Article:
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  • Re-imagining Ukrainian Canadians: History, Politics, and Identity ed. by Rhonda L. Hinthur and Jim Mochoruk
  • Mary K. Kirtz
Rhonda L. Hinthur and Jim Mochoruk, eds. Re-imagining Ukrainian Canadians: History, Politics, and Identity. Toronto: University of Toronto Press, 2011. 481 pp. Notes. Index. $35.00 sc.

Ukrainians, one of the largest ethnic groups to immigrate to Canada during the twentieth century, were, for much of that same century, primarily derided as “men in sheepskin coats” with unpronounceable names or praised as “stalwart peasants” who domesticated the harsh prairie lands of the Canadian West. In spite of the fact that they arrived in three separate waves of immigration, with distinct differences among these waves in terms of geography, education, and political leanings, Ukrainian Canadians have most often been placed within a monolithic, pop-culture construct rooted in the image of the illiterate prairie farmer and his babushka-wearing wife. This wide-ranging, interdisciplinary collection of essays successfully puts the lie to this myth, instead revealing Ukrainian Canadians as a people who grappled not only with unifying a trifurcated ethnic identity, but were also deeply engaged in establishing a political identity that reconciled old world allegiances with new world roots.

The editors have divided the essays into five distinct sections: “New Approaches to Old Questions,” “Leaders and Intellectuals,” “Diplomacy and International Concerns,” “Internal Strife on the Left,” and “Everyday People.” A solid introduction clearly explains the editors’ intent and provides the background against which the essays should be read. A shorter conclusion summarizes the material and also points out issues that need further exploration. Each section is itself introduced in a brief overview tying the essay topics in that section to others beyond it, teasing out connections and contrasts to be found among them. This “connective” material exemplifies the very thorough approach taken by the editors to ensure the relevance of the entire collection towards fulfilling an ambitious goal. They wish “to advance the discourse on Canadian immigration and ethnic history” (15) and broaden the discussion both among experts and students in a number of different disciplines and courses of study: social history, community studies, public history, family history, and particularly the history of Canadian radicalism. Indeed, it would be possible for a teacher in any of these areas to create an entire course syllabus around these essays; the framework is equally helpful to students and other novices as they navigate their [End Page 365] way through the collection and understand how these disparate parts reveal the complexity of the Ukrainian Canadian experience.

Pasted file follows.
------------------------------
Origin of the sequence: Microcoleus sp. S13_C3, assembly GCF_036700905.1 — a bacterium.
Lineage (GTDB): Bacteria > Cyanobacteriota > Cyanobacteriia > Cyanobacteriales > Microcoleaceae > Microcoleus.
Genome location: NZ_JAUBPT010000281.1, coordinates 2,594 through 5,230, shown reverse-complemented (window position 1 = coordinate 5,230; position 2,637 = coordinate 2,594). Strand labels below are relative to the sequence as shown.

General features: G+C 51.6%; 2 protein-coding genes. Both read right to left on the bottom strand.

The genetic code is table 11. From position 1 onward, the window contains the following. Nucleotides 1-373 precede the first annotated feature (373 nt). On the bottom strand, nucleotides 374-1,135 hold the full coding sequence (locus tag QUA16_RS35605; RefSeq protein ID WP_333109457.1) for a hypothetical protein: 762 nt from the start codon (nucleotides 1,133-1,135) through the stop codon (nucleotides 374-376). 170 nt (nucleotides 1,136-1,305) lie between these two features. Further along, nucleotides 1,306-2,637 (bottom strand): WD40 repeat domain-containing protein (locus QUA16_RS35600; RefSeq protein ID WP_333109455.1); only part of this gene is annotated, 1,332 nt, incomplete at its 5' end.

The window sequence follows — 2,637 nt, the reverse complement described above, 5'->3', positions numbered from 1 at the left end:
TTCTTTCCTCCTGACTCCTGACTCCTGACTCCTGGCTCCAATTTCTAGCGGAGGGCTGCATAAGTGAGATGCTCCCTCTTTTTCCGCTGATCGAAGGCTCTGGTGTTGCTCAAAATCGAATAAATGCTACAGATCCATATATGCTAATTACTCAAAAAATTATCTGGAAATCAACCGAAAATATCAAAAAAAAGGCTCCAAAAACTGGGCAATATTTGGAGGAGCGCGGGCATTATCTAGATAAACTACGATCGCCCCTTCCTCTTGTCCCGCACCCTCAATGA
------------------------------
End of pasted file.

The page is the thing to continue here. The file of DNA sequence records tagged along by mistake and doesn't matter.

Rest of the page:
Perhaps the most innovative aspect of the collection is its very thorough analysis of the development and decline of radicalism within the Ukrainian Canadian community, particularly among those settlers in the first two immigration waves. The essays do not follow a straightforward chronological timeline—the very first essay begins in post-World War Two Toronto and the last primarily discusses two murders that took place before World War One. The essays thus form a mosaic, rather than a straight line, and the pattern becomes clear only after one examines the whole. The various essays assessing the rise and decline of the Left, in particular the Ukrainian Labour Farmer Temple Association (ULFTA), form the spine of the collection: six of the thirteen essays deal with this group and other leftist organizations. Two others, in the section on diplomacy, deal with the left’s response to the Soviet Union. Only one essay is devoted to the interwar (1920s and ‘30s) immigrants who were supporters of Nazi Germany, while another briefly deals with the post-World War II ‘displaced persons’ as anti-Soviet refugees whose entry to Canada was opposed by the Ukrainian Canadian radical Left. This third immigrant wave, the smallest of the three, but also the most urban, educated, and professionally trained of the three, is scarcely mentioned in any of the other essays.

While this may seem to be an imbalance, it is actually a fair representation of the role of politics within the Ukrainian Canadian community. The oldest and largest wave of immigrants, variously called Ruthenians, Galicians, and Bukovinians (rather than Ukrainians) because their birthplaces were under the control of Russia, Poland, or the Austro...


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